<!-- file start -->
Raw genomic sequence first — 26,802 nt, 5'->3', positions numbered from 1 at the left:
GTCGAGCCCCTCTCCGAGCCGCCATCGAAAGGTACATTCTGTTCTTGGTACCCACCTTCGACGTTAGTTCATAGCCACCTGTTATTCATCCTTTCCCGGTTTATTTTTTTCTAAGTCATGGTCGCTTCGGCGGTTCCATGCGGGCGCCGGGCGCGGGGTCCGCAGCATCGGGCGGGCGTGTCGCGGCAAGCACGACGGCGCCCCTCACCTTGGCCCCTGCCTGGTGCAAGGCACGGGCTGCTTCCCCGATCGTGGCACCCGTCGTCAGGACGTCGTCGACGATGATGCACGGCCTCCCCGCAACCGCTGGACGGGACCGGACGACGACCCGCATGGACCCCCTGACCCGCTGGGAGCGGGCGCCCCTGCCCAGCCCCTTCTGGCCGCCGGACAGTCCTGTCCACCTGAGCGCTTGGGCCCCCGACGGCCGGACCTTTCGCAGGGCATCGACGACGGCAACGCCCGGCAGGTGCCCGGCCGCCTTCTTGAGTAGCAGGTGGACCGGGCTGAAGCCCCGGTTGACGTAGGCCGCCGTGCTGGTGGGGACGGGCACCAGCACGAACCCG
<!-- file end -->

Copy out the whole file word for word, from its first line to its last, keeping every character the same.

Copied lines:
Raw genomic sequence first — 26,802 nt, 5'->3', positions numbered from 1 at the left:
GTCGAGCCCCTCTCCGAGCCGCCATCGAAAGGTACATTCTGTTCTTGGTACCCACCTTCGACGTTAGTTCATAGCCACCTGTTATTCATCCTTTCCCGGTTTATTTTTTTCTAAGTCATGGTCGCTTCGGCGGTTCCATGCGGGCGCCGGGCGCGGGGTCCGCAGCATCGGGCGGGCGTGTCGCGGCAAGCACGACGGCGCCCCTCACCTTGGCCCCTGCCTGGTGCAAGGCACGGGCTGCTTCCCCGATCGTGGCACCCGTCGTCAGGACGTCGTCGACGATGATGCACGGCCTCCCCGCAACCGCTGGACGGGACCGGACGACGACCCGCATGGACCCCCTGACCCGCTGGGAGCGGGCGCCCCTGCCCAGCCCCTTCTGGCCGCCGGACAGTCCTGTCCACCTGAGCGCTTGGGCCCCCGACGGCCGGACCTTTCGCAGGGCATCGACGACGGCAACGCCCGGCAGGTGCCCGGCCGCCTTCTTGAGTAGCAGGTGGACCGGGCTGAAGCCCCGGTTGACGTAGGCCGCCGTGCTGGTGGGGACGGGCACCAGCACGAACCCG